Projects: Personal/Allotment/Allotment 2
Allotment 2 was based around the idea of gaming and retro technology. It took place in December 2009. I worked closely with James Houston to realise some of the work for the show. We generated core concepts together and helped refine ideas collectively. We also tackled different technical challenges seperately and together bringing our shared skillsets to the work. The night also involved work by other performers in the form of acting as croupiers in strange games of BlackJack. I also donated my tabletop original Taito colour Space Invader arcade cabinet to the cause. With electronic music on the PA and Rubik Cube 'cube-off's in action it was a memorable event. It should be said however that (for various technical reasons) the documentation for this show is a bit slim. I undertook 3 separate works for the show: FPS/IRL, PPLPONG V1.0 and Lightwork; I also exhibited Chasing 1000, a collaborative video artwork made with Roddy Buchanan in the early 1990's.
This piece was a true collaboration with James and involved the design and construction of a custom arcade cabinet (a Tempest clone), and fitting it with industrial joysticks, display and components. It had a basic finish with no livery. It looked like an anonymous arcade cabinet. Using the joystick, visitor could control the view on screen of the space itself, moving a camera through the space and turning and reversing. At some point visitors would often see themselves on the screen and move the camera towards themselves. Only then did they realise what was happening: an actor, wearing a tiny wireless camera on his chest was walking towards them, also wearing a large set of enclosed headphones. As the joystick was pushed right , the actor turned right, an so on. What was on screen was what the actor was seeing.
Technically it was a bit of a tangle to make this happen. After many different attempts using different technologies, James and I settled on a mixture of analogue. A mac sat inside the cabinet, running a custom app, which responded to the input from the joystick microswitches. The app simply translated this input into stereo sound: tone on left to turn left, on right to turn right, in both left and right to go forward. The audio out from the Mac was sent to the input of a wireless headphone base station, so the sound could be heard on the headphones. The video out from the wireless video camera went straight in to the display. The whole system joined up and the entire experience succeeded in mimicking the control a modern FPS game.
PPLPONG V1.0 was equally as compex as FPS/IRL, involving the use of computers, motion tracking software, thermal imaging IR cameras, projectors, Atari game controllers and even televisions and videos.
The original idea for this piece developed from experimentation in motion tracking in Director. This code was married with code which generated a pixel-perfect Pong game clone, allowing the system to track video input and use it to affect the trajectory of the ball. The plan was to mount the tracking camera on the ceiling next to the projector and look down upon the game space, tracking people as they walked across the area. This became in impossibility due to the constraint of the ceiling height and the lack of field of view of the camera - we basically couldn't fit the entire projected play area into the frame of the camera. We couldn't get any lenses for our camera which would allow this to happen - the camera was no ordinary camera - it was an extremely expensive (hired) thermal imaging infrared camera with a fixed lens. The thermal imaging view was perfect however, allowing people to be easily separated from moving projection. The workaround was to point the camera elsewhere and have visitors inadvertently affect the game from elsewhere in the space. It worked excellently - as the space became busier, the camera picked up more activity, the software tracked this and created more obstacles in the scene, multiplying to make gaming more frenetic and chaotic.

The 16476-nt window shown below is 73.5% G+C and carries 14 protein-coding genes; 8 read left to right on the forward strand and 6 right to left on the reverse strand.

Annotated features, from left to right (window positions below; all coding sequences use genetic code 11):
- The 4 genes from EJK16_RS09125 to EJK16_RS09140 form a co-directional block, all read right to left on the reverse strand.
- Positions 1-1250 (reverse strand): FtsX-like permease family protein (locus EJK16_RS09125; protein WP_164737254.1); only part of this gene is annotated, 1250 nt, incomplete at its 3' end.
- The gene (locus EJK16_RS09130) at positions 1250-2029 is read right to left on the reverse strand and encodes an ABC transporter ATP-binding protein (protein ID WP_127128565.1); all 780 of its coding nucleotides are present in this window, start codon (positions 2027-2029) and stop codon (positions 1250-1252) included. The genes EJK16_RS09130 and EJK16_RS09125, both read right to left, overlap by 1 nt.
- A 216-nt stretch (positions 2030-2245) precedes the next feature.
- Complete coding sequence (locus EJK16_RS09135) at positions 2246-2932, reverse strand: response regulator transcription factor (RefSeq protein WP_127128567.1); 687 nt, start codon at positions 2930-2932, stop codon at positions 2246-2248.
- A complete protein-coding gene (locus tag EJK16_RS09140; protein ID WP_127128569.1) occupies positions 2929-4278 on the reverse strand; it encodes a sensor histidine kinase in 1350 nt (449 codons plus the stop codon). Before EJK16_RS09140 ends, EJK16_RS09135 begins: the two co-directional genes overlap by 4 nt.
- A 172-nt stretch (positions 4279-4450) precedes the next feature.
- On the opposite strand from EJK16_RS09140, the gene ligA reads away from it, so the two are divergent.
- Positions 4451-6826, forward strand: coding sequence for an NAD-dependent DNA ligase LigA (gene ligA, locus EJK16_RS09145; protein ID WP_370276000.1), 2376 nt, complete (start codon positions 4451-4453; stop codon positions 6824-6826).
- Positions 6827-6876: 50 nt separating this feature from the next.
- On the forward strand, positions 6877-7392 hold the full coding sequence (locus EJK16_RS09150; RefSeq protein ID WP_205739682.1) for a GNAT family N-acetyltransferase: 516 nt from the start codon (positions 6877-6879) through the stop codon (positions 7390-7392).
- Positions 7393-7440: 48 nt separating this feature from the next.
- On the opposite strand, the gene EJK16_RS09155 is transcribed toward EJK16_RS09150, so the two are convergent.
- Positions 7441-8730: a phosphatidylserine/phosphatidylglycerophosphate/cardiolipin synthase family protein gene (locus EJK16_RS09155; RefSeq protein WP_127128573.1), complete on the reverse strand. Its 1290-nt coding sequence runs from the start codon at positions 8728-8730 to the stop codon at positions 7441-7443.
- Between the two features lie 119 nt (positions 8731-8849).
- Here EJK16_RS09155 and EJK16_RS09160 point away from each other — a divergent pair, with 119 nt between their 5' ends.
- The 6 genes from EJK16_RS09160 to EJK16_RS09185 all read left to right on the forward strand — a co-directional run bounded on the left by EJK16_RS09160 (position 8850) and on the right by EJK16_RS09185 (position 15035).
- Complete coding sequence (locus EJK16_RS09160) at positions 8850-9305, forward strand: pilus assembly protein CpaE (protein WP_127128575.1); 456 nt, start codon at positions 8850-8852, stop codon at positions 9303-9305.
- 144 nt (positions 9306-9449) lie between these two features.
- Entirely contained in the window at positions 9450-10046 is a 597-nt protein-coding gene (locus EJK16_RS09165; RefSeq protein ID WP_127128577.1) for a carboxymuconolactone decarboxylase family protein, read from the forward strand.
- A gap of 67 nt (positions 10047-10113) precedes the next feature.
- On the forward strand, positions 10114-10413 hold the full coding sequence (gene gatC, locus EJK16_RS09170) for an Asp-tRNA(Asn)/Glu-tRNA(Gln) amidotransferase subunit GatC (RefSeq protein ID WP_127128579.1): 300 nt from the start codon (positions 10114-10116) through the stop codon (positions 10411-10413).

The game was split into 3 'levels', split across the entire evening (this 3 level structure was used throughout the event). Level 1 used the thermal IR camera allowing users to attempt to play a normal game of Pong as people bounced the ball around. Level 2 cleared the IR camera and tracking, but introduced some automated 'bots' (in the form of moving circles), which wandered and stopped in the scene, again bouncing the ball around but less chaotically (think Pong meets bagatelle). Level 3 introduced another camera into the scene. This camera was mounted on a nearby wall pointing down and diagonally at the floor projection, and the feed from theis was pushed out into the projected scene itself, creating an extremely strange and compelling visual recursion - people enjoyed walking across and watching themselves disappear into the fractal hole at the centre of the game space. Level 3 also introduced hundreds of independent game balls and an overall chaos ensued - instead of first to reach 10 the game became first to reach 100, and games were over in 30 seconds. Every bounce of every ball in every level produced a bleep or a bloop and was amplified in the space creating a powerful electronic cacophony.
Many thanks to Thermascan for their support in supplying the thermal IR camera.
More info soon..
More info soon..